It's that time of year again - time for Nanowrimo which is short for National Novel Writing Month. If you aren't aware of what it is - here's the skinny:
National Novel Writing Month is a fun, seat-of-your-pants approach to novel writing. Participants begin writing November 1. The goal is to write a 175-page (50,000-word) novel by midnight, November 30.
Valuing enthusiasm and perseverance over painstaking craft, NaNoWriMo is a novel-writing program for everyone who has thought fleetingly about writing a novel but has been scared away by the time and effort involved.
Because of the limited writing window, the ONLY thing that matters in NaNoWriMo is output. It's all about quantity, not quality. The kamikaze approach forces you to lower your expectations, take risks, and write on the fly.
Make no mistake: You will be writing a lot of crap. And that's a good thing. By forcing yourself to write so intensely, you are giving yourself permission to make mistakes. To forgo the endless tweaking and editing and just create. To build without tearing down.
I've been participating every year since 2007 which makes November a very crazy, stressful, interesting month. Why do I do it? Because it challenges me to be creative. Plus I get to lock my internal editor in the basement and have fun just writing without worrying about the rules, plus it gives me a head start on completing a first draft. This year I've had a goal to learn more about editing and revision, because, yes at some point, I'll try to get one of these puppies in good enough shape to query a publisher.
There are so many how to and do this and that rules books. I've come across a few that have really been beneficial and even recommended by professional editors including James Scott Bell's Revision and Self Editing and K.M. Weiland's Outlining your Novel.
I'm currently reading Writing Begins with the Breath by Laraine Herring.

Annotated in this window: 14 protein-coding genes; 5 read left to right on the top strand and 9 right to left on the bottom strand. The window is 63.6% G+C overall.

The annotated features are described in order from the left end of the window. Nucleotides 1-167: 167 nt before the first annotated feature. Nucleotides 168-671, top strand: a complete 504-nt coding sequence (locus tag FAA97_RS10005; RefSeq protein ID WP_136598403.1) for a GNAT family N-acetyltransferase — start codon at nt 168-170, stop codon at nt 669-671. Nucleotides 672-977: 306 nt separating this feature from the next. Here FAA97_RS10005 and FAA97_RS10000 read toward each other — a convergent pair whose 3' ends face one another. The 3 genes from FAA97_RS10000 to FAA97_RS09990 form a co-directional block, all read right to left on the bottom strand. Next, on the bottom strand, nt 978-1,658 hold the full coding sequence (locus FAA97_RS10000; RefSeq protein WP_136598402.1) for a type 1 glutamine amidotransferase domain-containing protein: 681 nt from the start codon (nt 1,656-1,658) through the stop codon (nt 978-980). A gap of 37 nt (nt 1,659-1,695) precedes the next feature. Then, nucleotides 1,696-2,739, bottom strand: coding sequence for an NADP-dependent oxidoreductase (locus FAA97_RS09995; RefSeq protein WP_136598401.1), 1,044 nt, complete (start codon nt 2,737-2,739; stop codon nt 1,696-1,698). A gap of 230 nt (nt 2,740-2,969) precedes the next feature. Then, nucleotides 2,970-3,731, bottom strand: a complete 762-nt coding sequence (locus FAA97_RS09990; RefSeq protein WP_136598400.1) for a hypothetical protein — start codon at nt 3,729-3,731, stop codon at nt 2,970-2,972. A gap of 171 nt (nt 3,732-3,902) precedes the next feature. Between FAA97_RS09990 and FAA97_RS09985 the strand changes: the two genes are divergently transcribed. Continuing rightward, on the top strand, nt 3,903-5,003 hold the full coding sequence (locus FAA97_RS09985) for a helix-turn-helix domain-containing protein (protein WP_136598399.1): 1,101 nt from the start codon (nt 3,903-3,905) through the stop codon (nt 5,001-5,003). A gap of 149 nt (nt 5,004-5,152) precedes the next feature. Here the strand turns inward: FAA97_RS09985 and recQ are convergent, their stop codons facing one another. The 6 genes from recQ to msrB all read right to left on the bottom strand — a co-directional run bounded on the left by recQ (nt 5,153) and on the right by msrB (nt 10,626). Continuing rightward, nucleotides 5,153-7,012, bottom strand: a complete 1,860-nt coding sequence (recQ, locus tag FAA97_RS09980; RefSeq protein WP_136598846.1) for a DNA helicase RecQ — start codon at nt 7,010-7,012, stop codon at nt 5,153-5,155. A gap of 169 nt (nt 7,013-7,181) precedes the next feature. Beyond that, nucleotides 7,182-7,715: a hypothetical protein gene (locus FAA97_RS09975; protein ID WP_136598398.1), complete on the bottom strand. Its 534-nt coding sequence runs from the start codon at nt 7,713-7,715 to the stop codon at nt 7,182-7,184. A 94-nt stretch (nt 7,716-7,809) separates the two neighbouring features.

In this distinctive guide to the craft of writing, author Laraine Herring shows us how to tune into our bodies and connect with our emotions so that our writing becomes an expression of our full beings, rather than just an intellectual exercise. With warmth and wisdom, Herring offers a path to discovering "deep writing"—prose that is unique, expressive, and profoundly authentic. Lessons and imaginative exercises show you how to: stay with your writing when your mind or body starts to pull you away; explore the five senses in your writing; and approach your writing without judgment.
Plus I just received The Writer's Journey, Mythic Structure for Writers by Christopher Vogler which is based on psychological writings by Carl Jung and the myth making philosophy of Joseph Campbell. It's a big book and sure I'll be using it more for editing once I'm done with this first draft.
So if you have ever had the urge to write, jump in and join the rest of the nanowrimo's. For those nonwriters among us, check out Publisher's Weekly Best New Books for the Week of October 29th
A fool-proof method for sculpting an elephant: first, get a huge block of marble; then you chip away everything that doesn't look like an elephant. ~Author Unknown
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